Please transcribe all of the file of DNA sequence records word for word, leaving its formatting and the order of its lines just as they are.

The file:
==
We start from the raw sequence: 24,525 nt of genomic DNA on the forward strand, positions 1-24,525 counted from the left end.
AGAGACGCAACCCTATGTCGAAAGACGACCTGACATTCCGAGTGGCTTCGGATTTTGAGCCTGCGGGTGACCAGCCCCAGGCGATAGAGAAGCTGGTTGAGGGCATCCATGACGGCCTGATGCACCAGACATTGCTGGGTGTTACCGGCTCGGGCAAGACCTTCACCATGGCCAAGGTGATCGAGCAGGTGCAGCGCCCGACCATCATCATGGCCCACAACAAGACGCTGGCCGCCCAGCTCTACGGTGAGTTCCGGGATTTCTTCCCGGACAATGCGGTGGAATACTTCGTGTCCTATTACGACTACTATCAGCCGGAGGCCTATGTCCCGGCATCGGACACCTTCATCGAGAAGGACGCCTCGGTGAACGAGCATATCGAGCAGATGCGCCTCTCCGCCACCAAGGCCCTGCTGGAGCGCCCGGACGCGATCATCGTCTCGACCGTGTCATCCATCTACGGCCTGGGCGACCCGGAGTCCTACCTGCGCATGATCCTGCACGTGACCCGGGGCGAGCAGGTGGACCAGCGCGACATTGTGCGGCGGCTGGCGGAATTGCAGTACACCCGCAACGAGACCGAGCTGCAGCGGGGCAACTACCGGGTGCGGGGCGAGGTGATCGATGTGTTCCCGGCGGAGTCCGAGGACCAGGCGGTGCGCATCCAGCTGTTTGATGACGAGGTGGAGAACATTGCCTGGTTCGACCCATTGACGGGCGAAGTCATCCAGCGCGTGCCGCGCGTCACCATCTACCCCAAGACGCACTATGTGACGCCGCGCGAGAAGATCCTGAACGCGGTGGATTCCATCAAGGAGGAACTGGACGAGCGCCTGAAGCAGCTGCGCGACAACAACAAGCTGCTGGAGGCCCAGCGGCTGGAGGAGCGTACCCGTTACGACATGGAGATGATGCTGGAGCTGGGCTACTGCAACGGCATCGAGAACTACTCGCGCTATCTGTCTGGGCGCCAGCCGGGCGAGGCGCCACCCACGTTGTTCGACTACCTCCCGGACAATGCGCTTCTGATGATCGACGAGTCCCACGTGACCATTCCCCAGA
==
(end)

We start from the raw sequence: 24,525 nt of genomic DNA on the forward strand, positions 1-24,525 counted from the left end.
AGAGACGCAACCCTATGTCGAAAGACGACCTGACATTCCGAGTGGCTTCGGATTTTGAGCCTGCGGGTGACCAGCCCCAGGCGATAGAGAAGCTGGTTGAGGGCATCCATGACGGCCTGATGCACCAGACATTGCTGGGTGTTACCGGCTCGGGCAAGACCTTCACCATGGCCAAGGTGATCGAGCAGGTGCAGCGCCCGACCATCATCATGGCCCACAACAAGACGCTGGCCGCCCAGCTCTACGGTGAGTTCCGGGATTTCTTCCCGGACAATGCGGTGGAATACTTCGTGTCCTATTACGACTACTATCAGCCGGAGGCCTATGTCCCGGCATCGGACACCTTCATCGAGAAGGACGCCTCGGTGAACGAGCATATCGAGCAGATGCGCCTCTCCGCCACCAAGGCCCTGCTGGAGCGCCCGGACGCGATCATCGTCTCGACCGTGTCATCCATCTACGGCCTGGGCGACCCGGAGTCCTACCTGCGCATGATCCTGCACGTGACCCGGGGCGAGCAGGTGGACCAGCGCGACATTGTGCGGCGGCTGGCGGAATTGCAGTACACCCGCAACGAGACCGAGCTGCAGCGGGGCAACTACCGGGTGCGGGGCGAGGTGATCGATGTGTTCCCGGCGGAGTCCGAGGACCAGGCGGTGCGCATCCAGCTGTTTGATGACGAGGTGGAGAACATTGCCTGGTTCGACCCATTGACGGGCGAAGTCATCCAGCGCGTGCCGCGCGTCACCATCTACCCCAAGACGCACTATGTGACGCCGCGCGAGAAGATCCTGAACGCGGTGGATTCCATCAAGGAGGAACTGGACGAGCGCCTGAAGCAGCTGCGCGACAACAACAAGCTGCTGGAGGCCCAGCGGCTGGAGGAGCGTACCCGTTACGACATGGAGATGATGCTGGAGCTGGGCTACTGCAACGGCATCGAGAACTACTCGCGCTATCTGTCTGGGCGCCAGCCGGGCGAGGCGCCACCCACGTTGTTCGACTACCTCCCGGACAATGCGCTTCTGATGATCGACGAGTCCCACGTGACCATTCCCCAGA